One major difference is that DEXs require minimal customer information, making them feel more anonymous. Decentralized platforms remove the intermediary entities that take a cut of transaction fees to complete transactions faster and cheaper than their centralized counterparts. Unlike traditional exchanges, DEXs use automated market maker (AMM) protocols to determine the prices of assets without a centralized entity conducting trades.

So the real debate comes down to which one?

DEXs are much more complicated than CEXs because they have to solve the interoperability problem on their own terms. We’ll briefly go into several widely-used solutions to this, but here are some pros and cons.

CEX vs. DEX: Pros and Cons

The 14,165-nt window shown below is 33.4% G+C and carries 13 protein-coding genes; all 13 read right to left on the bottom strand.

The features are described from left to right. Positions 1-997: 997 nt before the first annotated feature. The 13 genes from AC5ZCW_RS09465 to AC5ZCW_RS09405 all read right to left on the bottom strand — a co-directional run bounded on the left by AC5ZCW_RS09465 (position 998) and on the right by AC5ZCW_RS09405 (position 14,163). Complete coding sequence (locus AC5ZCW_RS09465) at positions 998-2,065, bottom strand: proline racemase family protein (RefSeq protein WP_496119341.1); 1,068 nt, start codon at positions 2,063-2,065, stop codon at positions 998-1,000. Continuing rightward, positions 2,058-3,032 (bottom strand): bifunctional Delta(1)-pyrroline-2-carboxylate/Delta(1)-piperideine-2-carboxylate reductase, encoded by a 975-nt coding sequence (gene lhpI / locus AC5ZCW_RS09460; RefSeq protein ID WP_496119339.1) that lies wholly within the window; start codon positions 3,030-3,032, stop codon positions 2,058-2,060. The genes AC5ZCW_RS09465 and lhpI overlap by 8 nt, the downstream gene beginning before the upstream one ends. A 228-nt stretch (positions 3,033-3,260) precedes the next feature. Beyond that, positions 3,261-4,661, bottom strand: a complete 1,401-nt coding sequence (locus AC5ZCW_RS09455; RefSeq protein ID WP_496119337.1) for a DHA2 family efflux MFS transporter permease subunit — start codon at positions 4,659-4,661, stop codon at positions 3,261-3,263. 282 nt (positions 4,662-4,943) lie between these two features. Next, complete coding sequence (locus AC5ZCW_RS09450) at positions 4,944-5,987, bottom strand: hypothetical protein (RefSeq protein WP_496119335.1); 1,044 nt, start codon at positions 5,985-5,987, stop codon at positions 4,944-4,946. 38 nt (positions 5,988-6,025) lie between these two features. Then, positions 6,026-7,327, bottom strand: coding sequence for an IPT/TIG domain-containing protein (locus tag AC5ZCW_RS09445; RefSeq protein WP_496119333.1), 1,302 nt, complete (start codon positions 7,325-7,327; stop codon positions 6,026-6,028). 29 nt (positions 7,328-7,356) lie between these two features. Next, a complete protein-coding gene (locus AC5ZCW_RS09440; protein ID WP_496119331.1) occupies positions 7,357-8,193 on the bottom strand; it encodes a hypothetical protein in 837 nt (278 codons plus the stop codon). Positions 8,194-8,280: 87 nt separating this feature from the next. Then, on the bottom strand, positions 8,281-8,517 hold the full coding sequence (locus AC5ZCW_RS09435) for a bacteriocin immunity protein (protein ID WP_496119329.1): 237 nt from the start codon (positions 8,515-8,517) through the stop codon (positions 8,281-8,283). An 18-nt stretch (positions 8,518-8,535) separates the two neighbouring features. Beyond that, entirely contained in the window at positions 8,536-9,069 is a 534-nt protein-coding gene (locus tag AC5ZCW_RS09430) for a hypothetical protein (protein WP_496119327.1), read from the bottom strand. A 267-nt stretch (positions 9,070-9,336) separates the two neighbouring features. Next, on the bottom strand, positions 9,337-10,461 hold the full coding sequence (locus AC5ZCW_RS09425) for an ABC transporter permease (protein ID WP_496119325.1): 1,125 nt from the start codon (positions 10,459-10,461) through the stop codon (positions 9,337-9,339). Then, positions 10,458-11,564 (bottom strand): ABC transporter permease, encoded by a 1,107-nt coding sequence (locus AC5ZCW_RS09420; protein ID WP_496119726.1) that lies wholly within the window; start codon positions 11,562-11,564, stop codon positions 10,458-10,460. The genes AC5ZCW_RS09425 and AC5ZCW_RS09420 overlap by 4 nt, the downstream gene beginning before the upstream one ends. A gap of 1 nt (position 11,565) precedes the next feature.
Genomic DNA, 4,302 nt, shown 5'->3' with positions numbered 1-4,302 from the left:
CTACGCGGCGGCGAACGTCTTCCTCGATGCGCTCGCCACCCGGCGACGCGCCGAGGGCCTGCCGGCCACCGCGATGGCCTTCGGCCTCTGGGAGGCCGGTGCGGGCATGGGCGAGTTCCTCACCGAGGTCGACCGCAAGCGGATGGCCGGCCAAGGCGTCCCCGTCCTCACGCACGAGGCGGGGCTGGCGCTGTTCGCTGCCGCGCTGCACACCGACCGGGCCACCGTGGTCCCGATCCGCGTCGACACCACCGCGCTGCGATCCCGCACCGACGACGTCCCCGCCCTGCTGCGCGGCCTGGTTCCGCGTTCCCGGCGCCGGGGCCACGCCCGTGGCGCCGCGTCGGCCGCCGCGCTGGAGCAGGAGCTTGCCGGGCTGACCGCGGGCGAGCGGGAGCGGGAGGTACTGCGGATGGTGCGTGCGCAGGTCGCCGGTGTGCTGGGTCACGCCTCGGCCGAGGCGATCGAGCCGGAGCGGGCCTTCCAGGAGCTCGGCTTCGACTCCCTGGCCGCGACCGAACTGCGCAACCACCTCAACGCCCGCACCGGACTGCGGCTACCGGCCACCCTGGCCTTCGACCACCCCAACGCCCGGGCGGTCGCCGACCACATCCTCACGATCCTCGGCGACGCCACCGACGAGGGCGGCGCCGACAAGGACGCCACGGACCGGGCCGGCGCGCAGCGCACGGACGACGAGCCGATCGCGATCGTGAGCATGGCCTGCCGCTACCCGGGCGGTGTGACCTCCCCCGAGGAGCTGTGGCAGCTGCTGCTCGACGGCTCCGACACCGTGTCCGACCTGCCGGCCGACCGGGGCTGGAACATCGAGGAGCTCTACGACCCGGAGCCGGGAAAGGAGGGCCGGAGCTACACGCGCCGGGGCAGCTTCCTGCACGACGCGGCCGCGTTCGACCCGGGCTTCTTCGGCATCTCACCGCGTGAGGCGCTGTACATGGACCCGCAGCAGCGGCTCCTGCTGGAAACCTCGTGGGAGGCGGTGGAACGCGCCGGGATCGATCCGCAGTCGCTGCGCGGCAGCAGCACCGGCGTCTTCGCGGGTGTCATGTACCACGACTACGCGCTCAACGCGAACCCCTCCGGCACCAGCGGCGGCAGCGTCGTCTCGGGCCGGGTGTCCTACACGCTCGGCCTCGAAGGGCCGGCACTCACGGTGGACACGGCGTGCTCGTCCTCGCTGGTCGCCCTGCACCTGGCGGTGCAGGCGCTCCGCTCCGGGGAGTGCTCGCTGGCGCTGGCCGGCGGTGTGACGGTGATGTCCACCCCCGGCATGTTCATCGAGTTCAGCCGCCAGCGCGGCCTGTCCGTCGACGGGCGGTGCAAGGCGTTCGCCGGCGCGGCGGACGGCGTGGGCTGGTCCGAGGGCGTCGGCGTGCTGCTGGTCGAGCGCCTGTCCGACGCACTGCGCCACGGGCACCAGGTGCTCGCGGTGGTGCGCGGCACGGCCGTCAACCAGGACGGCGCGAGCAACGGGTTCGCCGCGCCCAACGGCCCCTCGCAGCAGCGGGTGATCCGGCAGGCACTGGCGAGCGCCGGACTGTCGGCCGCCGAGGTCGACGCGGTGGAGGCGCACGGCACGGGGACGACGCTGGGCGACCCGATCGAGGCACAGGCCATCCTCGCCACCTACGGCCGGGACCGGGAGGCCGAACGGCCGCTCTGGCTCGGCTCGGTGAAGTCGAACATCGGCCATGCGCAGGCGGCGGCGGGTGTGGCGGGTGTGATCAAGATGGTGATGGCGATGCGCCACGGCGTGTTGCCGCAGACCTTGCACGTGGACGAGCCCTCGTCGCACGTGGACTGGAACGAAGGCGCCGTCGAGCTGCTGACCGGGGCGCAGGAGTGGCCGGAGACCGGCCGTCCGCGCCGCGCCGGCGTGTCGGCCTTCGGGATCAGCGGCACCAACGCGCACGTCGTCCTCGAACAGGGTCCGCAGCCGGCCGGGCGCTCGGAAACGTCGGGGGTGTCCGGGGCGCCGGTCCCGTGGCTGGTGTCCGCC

If you’re wondering which option is better, it is important to remember that both have advantages and disadvantages. It really comes down to what you need as an investor.

Firstly, CEXs are way more regulated with high safety and transparency, as they operate within strict rules that protect investors and all involved. As well, execution speeds are faster, and there is higher liquidity due to the market makers who ensure that assets can be easily exchanged.

On the other hand, DEXs offer cheaper trading fees, anonymity for users, and direct access to transaction data via the blockchain without paying extra. There are many DEXs because setting one up is often easy and cheap. Therefore, users can find themselves “shopping around” at multiple locations, and all might have bare shelves.

However, the main advantage of a DEX is the excellent security of the blockchain. With trades taking place on-chain, users are protected by consensus and cryptography. Since the cryptography used is unbreakable and the consensus algorithms of the larger blockchains are secure, trades are vulnerable only to a small number of attack vectors. Typically these consist of attacks on the website’s code or “social engineering” attacks that exploit user carelessness.

DEX Interoperability Tools